Common hip issue in young athletes often misdiagnosed
Young athletes involved in high impact sports like soccer, track and basketball can suffer from a common condition known as hip impingement that’s often misdiagnosed as a pulled muscle.
"The issue with hip impingement is not treating it, but diagnosing it," says Dr. Joshua Harris, a Houston Methodist orthopedic surgeon. "Ball and socket pain will be felt in the groin, which often leads to an initial diagnosis of a pulled groin. Some patients can spend six months to six years seeing three to five doctors before they finally get the correct diagnosis of hip impingement."
Hip impingement occurs when either the socket or ball of the hip joint is not round, which prevents smooth movement within the joint. In most cases, this abnormal joint movement will lead to a tear of the hip labrum, a rim of cartilage that helps keeps the ball of the joint in the socket.
Hip impingement can cause severe hip pain and, if not treated, might lead to the onset of arthritis in the patient's 40s or 50s.
"We believe that most cases of hip impingement will begin in boys from 12 to 15 and girls from 11 to 13 who play high impact sports, such as soccer, track and basketball," Harris says. "Between these ages, the bones are still growing and strengthening, so jumping too much can cause the socket and ball to hit repeatedly and will eventually cause one of them to lose their round shape."
IT’S NOT PREVENTABLE, BUT IT’S TREATABLE
While hip impingement is not yet preventable, Harris said it typically does not recur after arthroscopic surgery to treat it.
"More than 600,000 hip replacements are performed each year due to hip arthritis, with between 70 and 90 percent of hip arthritis cases stemming from untreated hip impingement," Harris said. "We believe that treating hip impingement with arthroscopic surgery can delay or prevent the onset of hip arthritis, but studies to confirm that are still pending. Once it's confirmed, we'll have made significant headway in treating a large public health issue."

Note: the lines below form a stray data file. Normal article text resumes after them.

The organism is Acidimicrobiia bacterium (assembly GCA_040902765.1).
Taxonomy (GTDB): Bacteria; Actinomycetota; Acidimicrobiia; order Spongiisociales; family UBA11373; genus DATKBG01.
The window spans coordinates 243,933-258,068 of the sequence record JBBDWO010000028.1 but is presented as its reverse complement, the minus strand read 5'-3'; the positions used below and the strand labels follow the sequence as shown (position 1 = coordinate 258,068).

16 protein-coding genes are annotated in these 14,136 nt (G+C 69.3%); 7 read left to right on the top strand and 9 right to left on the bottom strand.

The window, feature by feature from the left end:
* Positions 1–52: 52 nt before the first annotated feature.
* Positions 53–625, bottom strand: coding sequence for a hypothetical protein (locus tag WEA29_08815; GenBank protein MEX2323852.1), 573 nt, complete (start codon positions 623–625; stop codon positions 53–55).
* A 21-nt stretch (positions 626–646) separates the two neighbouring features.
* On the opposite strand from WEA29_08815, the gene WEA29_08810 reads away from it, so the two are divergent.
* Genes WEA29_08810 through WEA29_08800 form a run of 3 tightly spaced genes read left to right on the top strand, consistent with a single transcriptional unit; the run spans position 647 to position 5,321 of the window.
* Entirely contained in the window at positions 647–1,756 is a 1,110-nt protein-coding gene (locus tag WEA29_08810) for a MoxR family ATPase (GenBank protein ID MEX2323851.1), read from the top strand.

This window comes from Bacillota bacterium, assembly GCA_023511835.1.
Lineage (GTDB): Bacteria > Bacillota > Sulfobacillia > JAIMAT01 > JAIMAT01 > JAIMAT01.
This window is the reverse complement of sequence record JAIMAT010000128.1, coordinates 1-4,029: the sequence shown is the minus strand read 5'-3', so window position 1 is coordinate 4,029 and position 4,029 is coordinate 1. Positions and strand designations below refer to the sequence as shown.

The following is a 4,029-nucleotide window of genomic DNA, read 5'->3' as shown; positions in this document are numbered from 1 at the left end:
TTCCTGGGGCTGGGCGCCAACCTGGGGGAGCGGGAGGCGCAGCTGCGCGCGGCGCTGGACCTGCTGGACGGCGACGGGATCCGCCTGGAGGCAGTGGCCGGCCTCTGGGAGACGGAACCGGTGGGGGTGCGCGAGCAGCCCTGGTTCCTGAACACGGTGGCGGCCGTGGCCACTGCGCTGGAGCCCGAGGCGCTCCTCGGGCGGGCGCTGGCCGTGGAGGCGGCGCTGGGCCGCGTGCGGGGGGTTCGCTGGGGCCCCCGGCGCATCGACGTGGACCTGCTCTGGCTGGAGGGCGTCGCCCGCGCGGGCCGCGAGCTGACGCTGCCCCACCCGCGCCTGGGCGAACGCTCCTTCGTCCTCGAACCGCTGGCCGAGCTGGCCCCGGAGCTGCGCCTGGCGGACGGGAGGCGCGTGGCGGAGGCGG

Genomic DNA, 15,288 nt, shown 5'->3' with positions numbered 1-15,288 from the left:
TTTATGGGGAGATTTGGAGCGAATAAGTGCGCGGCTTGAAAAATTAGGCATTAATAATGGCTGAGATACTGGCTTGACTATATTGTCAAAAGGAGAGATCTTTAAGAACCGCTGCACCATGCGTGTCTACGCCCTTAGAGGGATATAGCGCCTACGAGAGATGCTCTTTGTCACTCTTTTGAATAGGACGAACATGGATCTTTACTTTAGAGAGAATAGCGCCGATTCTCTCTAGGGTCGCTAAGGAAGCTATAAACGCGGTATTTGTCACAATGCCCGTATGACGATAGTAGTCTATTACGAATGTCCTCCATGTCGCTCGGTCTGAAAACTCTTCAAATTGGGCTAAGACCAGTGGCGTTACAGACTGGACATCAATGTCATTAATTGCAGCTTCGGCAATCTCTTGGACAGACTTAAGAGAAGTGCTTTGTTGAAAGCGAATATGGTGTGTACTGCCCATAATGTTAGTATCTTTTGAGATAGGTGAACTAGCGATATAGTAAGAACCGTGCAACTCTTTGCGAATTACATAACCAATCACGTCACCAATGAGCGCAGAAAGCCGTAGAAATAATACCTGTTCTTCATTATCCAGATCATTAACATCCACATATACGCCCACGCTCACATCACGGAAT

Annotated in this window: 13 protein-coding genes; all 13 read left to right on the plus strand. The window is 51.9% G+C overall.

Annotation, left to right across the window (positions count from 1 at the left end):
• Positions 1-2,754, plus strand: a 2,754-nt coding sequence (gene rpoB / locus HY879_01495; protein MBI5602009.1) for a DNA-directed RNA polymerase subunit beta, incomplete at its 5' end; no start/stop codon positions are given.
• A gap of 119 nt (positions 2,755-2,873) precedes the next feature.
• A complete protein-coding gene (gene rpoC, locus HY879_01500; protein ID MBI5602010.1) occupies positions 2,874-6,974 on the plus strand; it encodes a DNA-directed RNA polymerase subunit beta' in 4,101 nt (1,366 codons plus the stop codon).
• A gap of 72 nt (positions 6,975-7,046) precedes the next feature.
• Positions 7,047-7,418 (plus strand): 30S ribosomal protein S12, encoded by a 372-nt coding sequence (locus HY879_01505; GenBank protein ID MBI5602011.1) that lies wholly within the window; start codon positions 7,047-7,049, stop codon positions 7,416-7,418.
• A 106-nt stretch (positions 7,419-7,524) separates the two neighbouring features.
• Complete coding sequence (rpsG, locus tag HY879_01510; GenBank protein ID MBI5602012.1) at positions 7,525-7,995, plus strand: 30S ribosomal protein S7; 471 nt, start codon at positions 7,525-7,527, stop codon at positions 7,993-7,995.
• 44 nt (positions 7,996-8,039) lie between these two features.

John Clay Reeves, a catcher for Rice University, felt pain in his groin after a collision at the plate with an opposing player during a game. He thought he had pulled a muscle, but it turned out he was suffering from hip impingement.
Reeves has been catching since age 12 and has always experienced tightness in his hips. Since undergoing arthroscopic surgery, that tightness is now gone.
"My hip would click and pop, which was painful, but then it would loosen up after stretching it out," Reeves said. "I always thought it was normal, but I was able to tell a huge difference after having my right hip repaired last year. I'm now back to doing everything I was before with better flexibility and no pain."
Hip impingement can be treated with arthroscopic surgery. An arthroscope, or small fiber optic camera, is placed in the joint through a small incision at the hip. The surgeon shaves off bone as needed to make the socket and ball round again and repairs the labrum with sutures, which will relieve pain and improve function in 90 percent of cases.
High Impact Sports
An estimated 30,000 kids are living with cardiomyopathy, and there are countless children who have this potentially life-threatening heart disease and do not know it. Could your young athlete be at risk for sudden cardiac arrest?
New research sheds light on practice tips for players who favor waiting for the goalkeeper to move before deciding on the direction of their kick
Helping young athletes dial into the process – not the outcome – is crucial for their enjoyment and development in the sport. Abby Keenan, co-founder of Intrepid Performance Consulting, shares how to make it happen
Researchers show that regular physical activity without shoes may improve children's balancing and jumping skill